Mariano Rivera Jr., left, attends a Nets game with his famous father earlier this year. Credit: Getty Images
Mariano Rivera may be in a Yankees uniform again — Mariano Rivera Jr. anyway.
The son of the Yankees' legendary relief pitcher was selected in the 29th round (872nd overall) of the 2014 MLB Draft on Saturday. Rivera, 20, is a 5-foot-11 right-handed pitcher for the Gaels. But you won't see the No. 42 back on the mound, even if it wasn't retired. Rivera Jr. wears No. 6 for Iona.
Rivera is just a draft-eligible sophomore, so it's possible he'll stay in college for another season.
If he does sign, it's a longshot fans will see another Rivera on the mound in Yankee Stadium. Besides being a 29th-round pick — and all 29th-round picks face long odds of making the majors — he's not seen as having a major league arm.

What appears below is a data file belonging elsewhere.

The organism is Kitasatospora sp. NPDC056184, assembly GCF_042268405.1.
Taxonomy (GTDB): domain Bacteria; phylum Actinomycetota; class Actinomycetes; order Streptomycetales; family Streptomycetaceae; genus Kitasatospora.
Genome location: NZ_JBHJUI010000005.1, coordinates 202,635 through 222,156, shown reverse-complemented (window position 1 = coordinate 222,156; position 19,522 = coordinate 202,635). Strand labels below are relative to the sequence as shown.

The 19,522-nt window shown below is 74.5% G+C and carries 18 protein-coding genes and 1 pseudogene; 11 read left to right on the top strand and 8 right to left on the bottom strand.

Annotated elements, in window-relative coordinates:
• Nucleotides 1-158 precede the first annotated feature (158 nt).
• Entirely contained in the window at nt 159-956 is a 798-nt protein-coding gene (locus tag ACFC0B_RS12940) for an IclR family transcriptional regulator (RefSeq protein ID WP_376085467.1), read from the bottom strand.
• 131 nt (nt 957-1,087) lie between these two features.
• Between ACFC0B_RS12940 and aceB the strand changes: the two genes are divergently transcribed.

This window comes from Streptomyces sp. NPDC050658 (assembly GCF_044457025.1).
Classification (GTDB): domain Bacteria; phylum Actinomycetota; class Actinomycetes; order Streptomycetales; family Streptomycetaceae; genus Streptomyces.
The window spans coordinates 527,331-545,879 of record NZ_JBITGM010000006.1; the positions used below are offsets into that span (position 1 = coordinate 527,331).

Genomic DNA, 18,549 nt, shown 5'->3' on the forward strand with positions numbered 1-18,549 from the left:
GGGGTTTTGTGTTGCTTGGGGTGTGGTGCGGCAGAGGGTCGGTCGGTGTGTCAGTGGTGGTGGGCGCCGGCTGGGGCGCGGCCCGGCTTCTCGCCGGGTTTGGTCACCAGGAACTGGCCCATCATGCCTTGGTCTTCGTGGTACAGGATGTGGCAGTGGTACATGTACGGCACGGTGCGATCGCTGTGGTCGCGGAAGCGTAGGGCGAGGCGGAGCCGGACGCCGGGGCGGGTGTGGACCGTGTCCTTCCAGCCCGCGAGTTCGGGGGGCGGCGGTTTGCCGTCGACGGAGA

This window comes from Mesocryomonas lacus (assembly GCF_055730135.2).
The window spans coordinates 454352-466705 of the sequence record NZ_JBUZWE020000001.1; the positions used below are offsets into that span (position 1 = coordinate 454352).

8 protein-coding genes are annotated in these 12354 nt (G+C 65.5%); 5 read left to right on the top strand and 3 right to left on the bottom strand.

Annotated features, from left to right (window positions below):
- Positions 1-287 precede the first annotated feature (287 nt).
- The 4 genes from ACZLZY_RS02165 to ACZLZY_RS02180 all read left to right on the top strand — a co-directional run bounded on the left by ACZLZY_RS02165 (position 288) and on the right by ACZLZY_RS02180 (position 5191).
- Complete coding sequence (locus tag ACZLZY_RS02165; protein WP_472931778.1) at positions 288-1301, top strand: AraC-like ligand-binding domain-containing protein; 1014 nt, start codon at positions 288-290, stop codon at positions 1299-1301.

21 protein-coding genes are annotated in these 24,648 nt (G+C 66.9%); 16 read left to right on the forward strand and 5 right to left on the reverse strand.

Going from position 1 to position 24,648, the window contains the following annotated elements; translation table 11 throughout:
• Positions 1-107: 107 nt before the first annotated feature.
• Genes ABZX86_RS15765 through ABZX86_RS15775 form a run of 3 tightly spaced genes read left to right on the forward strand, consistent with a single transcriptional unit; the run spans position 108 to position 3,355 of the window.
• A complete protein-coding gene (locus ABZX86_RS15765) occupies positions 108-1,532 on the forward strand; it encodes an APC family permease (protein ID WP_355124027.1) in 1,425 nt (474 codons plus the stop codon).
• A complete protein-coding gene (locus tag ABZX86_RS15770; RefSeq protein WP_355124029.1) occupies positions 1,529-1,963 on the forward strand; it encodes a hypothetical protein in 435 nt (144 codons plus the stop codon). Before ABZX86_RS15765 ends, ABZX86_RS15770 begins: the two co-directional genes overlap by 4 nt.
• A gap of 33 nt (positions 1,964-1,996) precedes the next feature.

He is just 2-6 with a 5.40 ERA and 50 strikeouts in 70 innings pitched this season. He was 1-4 with a 7.25 ERA and 14 strikeouts in 36 innings as a freshman last season.
The Yankees have a history of drafting famous sons in late rounds of the MLB Draft.
The team drafted Josh Pettitte, son of Andy, in the 37th round of the 2013 draft. The right-handed pitcher, unlike his dad, chose to go to Baylor instead of sign with New York. He didn't pitch as a freshman. The Yankees also drafted Cal Quantrill, son of former Yankees reliever Paul, in the 26th round of 2013. He didn't sign and went to Stanford, where he was the Cardinal's best pitcher as a freshman. He finished 7-5 with a 2.68 ERA and 98 strikeouts in 110 2/3 innings.
They also drafted Paul O'Neill's nephew, Michael O'Neill, in the third round last year. He's hitting .233 with five homers in 56 games for Single-A Charleston this season.